“There's an expression about trauma, that it wounds where there is no blood,” says Jaime Romo, president of The Child-Friendly Faith Project, a national network of individuals who work to protect children from abuse in religious contexts. “And I think sexual abuse has a profound, damaging impact on any individual, because it's our bodies, in places where we're losing our boundaries, we're losing our sense of trust, safety, control, all these different foundational things of who we are.”
“And then on top of that, to have this ethos, this layer that this is God somehow working,” continues Dr. Romo, who also tells his story of abuse at the hands of a well-known monsignor in Los Angeles, when he was a young teenager with a “very zealous” Roman Catholic faith. “You know, this is a person who is somehow special? Where somehow, what was supposed to be sacred and safe is not? It is so profoundly damaging.”
The Pennsylvania grand jury’s report, too, comes during a particular cultural moment in the United States. The #MeToo era has offered many examples – from Hollywood to locker rooms to board rooms – of powerful men engaging in sexual predation.
Other faiths, including Evangelical Protestants, have seen some of their most high-profile ministers implicated in harassment, abuse, and coerced sex, including with underaged teens. This also includes a number of Buddhist institutions in the US, which have had to deal with sexual abuse by teachers.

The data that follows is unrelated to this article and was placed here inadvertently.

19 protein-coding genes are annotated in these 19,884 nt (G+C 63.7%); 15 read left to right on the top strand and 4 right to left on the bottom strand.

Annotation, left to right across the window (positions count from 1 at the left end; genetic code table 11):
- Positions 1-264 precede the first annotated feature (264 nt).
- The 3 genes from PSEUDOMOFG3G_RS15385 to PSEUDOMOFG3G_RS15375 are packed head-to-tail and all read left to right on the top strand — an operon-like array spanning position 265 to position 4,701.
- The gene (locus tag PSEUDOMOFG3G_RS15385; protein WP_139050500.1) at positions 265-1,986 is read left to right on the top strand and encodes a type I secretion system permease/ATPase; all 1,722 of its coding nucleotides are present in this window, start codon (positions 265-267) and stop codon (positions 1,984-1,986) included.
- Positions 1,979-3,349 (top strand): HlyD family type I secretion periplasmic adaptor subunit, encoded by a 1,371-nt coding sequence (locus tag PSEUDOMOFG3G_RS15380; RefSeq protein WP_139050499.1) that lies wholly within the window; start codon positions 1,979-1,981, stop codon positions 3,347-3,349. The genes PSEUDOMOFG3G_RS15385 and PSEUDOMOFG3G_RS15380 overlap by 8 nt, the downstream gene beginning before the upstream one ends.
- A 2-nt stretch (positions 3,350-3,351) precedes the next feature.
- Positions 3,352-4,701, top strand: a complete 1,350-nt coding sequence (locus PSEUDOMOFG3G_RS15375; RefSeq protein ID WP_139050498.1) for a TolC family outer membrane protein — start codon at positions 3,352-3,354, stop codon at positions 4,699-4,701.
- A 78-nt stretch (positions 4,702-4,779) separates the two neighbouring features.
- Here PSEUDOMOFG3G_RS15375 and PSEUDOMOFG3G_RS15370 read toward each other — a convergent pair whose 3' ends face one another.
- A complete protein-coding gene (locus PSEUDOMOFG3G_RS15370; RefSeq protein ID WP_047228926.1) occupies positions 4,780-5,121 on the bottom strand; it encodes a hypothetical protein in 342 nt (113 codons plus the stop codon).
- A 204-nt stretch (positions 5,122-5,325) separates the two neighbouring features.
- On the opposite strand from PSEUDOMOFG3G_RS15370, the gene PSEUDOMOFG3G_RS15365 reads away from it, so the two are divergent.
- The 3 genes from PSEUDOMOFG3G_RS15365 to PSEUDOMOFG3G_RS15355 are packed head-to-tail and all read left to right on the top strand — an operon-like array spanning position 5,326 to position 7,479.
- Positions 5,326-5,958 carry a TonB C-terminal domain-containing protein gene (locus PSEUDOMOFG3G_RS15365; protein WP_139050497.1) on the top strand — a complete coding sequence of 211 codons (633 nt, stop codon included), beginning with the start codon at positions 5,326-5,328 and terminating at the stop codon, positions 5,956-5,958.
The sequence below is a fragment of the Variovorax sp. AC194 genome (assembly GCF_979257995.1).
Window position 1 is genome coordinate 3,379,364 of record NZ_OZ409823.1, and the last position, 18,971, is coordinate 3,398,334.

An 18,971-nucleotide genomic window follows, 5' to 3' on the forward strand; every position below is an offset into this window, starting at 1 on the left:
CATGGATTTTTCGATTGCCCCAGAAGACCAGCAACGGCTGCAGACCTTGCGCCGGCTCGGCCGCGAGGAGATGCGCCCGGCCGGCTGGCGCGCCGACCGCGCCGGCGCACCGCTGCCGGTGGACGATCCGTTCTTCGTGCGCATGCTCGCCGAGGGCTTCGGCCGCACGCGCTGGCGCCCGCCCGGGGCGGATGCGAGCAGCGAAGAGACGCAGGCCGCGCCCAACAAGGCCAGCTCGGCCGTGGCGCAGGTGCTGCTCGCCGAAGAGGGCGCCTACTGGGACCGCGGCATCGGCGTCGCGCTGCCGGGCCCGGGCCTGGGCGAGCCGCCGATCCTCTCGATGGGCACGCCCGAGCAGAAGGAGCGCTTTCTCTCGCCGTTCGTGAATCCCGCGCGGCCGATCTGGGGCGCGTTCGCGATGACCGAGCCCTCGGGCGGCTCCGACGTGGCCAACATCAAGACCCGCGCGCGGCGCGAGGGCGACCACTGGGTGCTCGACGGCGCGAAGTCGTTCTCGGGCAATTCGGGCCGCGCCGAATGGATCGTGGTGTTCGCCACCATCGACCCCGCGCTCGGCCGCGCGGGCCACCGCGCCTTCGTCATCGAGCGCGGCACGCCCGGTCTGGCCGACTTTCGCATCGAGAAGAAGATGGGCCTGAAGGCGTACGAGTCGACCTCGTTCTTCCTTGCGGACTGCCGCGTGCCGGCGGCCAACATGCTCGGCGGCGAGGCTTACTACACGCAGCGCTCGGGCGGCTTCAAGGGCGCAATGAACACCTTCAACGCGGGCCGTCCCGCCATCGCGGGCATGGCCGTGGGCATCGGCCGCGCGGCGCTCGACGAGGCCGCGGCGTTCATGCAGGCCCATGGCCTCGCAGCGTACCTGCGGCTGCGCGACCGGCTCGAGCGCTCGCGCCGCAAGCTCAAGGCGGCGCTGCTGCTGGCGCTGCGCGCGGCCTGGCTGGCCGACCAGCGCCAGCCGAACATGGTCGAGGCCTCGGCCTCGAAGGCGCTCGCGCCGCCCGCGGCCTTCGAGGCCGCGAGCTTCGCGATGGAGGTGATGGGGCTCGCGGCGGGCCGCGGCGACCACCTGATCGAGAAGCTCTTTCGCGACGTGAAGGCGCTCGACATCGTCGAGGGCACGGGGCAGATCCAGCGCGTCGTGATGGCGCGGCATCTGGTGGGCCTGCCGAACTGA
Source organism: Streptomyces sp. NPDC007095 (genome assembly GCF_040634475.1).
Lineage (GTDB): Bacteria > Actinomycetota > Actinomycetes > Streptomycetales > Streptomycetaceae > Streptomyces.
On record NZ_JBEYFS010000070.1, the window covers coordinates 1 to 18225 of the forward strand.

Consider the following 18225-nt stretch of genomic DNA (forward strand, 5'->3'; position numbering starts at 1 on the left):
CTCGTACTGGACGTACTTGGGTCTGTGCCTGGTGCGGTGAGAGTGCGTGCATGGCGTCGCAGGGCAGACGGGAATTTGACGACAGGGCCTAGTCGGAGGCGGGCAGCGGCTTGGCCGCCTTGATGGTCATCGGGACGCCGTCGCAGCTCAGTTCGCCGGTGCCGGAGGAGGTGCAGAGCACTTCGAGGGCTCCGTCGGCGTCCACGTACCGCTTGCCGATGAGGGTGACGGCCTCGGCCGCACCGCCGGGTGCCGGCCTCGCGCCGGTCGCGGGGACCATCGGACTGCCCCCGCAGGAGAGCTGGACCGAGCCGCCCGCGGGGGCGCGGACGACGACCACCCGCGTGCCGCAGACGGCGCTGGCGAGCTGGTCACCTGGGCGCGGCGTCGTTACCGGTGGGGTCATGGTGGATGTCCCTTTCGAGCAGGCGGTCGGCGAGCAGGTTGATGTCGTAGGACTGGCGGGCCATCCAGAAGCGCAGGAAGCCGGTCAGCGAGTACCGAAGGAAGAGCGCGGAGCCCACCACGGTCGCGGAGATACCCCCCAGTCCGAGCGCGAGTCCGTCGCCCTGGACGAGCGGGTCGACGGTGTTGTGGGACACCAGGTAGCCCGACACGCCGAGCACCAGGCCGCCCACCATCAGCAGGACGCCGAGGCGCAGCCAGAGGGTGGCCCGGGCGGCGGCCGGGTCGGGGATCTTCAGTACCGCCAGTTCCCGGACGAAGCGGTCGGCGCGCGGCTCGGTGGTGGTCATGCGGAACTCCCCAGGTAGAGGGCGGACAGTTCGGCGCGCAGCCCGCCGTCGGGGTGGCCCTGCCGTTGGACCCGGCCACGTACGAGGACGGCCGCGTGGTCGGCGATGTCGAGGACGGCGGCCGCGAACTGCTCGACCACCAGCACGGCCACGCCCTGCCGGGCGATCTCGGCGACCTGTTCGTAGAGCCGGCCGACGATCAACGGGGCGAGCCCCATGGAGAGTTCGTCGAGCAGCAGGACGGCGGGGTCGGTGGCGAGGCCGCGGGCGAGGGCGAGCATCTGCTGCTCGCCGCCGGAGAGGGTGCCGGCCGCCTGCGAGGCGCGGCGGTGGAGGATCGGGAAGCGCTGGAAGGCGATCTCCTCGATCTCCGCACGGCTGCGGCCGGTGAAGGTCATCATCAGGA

But the revelations on Tuesday were especially stark. “As a consequence of the cover up, almost every instance of abuse we found is too old to be prosecuted,” members of the Pennsylvania grand jury said.
“They protected their institution at all costs,” said Pennsylvania Attorney General Josh Shapiro at a news conference. “As the grand jury found, the Church showed a complete disdain for victims,” adding that the cover up “stretched in some cases all the way up to the Vatican.”
Bishop David Zubik of Pittsburgh denied there was a cover up at a Tuesday news conference. As of Thursday, the Vatican has declined to respond.
“These scandals are devastating to the institutions involved,” says Christopher Parr, chair of the Department of Religious Studies at Webster University in St. Louis, Mo. “How can one trust anything about the faith, in the face of such betrayals? Which of course was exactly the one concern of the curators of the Church – hence their toxic commitment to secrecy and denial,” says Professor Parr.
Distrust of traditional institutions has in many ways defined the current era, and one of the fastest growing religious groups in the United States, demographers say, is the so-called “Nones,” those who have abandoned religion but maintain belief in God and their own self-defined faiths.
“It's been devastating because people are leaving the church in droves,” says C. Colt Anderson, a church historian and theologian at Fordham University in New York. “Even the people who remain, the credibility of the leadership is undermined for basically everyone.”